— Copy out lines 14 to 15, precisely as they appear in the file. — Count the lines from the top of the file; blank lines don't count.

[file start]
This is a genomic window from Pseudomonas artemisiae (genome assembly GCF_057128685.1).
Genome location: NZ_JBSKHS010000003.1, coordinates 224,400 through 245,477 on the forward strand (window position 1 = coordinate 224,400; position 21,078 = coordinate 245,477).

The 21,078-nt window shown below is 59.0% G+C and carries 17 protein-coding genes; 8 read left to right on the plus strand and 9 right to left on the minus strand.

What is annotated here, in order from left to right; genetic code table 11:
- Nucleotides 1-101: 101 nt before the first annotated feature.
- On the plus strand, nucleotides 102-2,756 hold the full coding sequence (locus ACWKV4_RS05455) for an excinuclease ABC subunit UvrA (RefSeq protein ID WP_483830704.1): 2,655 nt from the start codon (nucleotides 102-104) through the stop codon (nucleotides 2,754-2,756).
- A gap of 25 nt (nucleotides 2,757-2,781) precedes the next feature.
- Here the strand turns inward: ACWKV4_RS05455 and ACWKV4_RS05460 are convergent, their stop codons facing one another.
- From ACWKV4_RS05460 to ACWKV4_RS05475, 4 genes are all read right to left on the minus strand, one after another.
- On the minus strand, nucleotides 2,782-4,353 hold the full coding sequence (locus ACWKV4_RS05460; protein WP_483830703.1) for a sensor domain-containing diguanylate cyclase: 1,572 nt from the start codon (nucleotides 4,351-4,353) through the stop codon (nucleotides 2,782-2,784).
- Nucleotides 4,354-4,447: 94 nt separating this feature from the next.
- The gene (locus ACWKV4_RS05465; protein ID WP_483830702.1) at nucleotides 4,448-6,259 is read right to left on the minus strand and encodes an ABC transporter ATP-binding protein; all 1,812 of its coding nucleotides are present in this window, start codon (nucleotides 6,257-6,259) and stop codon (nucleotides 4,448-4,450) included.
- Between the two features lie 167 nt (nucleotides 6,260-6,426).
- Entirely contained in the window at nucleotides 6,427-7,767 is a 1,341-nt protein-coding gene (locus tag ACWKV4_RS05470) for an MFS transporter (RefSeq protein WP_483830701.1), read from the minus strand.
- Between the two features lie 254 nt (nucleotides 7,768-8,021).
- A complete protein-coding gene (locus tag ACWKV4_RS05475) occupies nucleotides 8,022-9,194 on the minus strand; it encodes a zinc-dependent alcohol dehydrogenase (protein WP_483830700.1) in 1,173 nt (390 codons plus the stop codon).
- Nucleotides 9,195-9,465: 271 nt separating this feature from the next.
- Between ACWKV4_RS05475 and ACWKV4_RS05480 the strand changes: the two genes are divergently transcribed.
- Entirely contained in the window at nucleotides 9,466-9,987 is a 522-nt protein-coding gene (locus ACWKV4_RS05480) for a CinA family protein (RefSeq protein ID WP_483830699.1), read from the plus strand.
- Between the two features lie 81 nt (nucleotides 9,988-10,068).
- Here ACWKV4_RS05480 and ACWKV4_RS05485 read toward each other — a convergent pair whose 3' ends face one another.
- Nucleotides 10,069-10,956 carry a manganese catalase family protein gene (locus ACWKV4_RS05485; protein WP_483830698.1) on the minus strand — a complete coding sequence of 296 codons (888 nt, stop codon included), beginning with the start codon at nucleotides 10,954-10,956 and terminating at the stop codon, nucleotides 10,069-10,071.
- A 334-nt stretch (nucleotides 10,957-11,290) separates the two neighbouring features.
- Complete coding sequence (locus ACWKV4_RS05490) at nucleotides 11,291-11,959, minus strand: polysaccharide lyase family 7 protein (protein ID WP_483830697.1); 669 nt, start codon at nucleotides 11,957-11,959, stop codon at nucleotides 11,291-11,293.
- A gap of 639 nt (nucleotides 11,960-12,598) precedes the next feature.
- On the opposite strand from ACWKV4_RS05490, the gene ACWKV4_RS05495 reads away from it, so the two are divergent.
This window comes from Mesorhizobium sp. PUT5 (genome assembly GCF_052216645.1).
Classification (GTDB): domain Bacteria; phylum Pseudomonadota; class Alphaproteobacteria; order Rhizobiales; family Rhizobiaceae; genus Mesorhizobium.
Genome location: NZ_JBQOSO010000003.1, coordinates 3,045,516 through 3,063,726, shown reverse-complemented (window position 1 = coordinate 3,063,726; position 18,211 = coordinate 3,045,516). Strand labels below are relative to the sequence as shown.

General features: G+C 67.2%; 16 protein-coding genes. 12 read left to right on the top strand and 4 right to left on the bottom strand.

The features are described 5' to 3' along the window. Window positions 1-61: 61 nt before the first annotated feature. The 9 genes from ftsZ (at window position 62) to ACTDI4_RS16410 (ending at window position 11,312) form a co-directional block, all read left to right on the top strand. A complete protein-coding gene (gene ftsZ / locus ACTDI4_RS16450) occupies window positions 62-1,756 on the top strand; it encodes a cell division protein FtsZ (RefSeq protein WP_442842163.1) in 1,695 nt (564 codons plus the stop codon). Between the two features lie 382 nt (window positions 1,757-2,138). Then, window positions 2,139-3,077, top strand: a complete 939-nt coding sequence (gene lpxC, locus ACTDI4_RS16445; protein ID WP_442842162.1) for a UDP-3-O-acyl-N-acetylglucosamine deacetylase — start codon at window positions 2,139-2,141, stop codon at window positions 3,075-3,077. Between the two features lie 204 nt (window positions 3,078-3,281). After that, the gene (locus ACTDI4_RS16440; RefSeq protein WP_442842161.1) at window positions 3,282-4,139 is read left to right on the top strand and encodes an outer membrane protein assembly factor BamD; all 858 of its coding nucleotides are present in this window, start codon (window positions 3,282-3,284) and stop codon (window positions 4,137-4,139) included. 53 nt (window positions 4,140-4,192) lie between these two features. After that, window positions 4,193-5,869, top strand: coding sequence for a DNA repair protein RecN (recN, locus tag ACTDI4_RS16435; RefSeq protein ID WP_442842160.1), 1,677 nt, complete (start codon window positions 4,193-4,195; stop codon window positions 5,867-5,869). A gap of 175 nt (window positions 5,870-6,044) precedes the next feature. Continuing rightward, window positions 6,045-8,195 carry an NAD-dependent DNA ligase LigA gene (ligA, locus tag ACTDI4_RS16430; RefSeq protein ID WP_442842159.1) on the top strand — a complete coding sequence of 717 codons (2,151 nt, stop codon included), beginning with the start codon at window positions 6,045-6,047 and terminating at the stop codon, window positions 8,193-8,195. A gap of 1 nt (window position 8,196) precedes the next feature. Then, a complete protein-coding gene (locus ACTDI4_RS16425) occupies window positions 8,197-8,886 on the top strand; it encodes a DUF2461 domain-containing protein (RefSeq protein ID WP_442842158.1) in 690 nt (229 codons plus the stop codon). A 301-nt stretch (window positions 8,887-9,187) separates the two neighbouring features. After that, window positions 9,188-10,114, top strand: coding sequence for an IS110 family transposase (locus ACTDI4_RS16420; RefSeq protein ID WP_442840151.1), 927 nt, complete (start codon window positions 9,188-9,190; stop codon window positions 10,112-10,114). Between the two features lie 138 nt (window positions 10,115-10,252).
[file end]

- Entirely contained in the window at nucleotides 6,427-7,767 is a 1,341-nt protein-coding gene (locus tag ACWKV4_RS05470) for an MFS transporter (RefSeq protein WP_483830701.1), read from the minus strand.
- Between the two features lie 254 nt (nucleotides 7,768-8,021).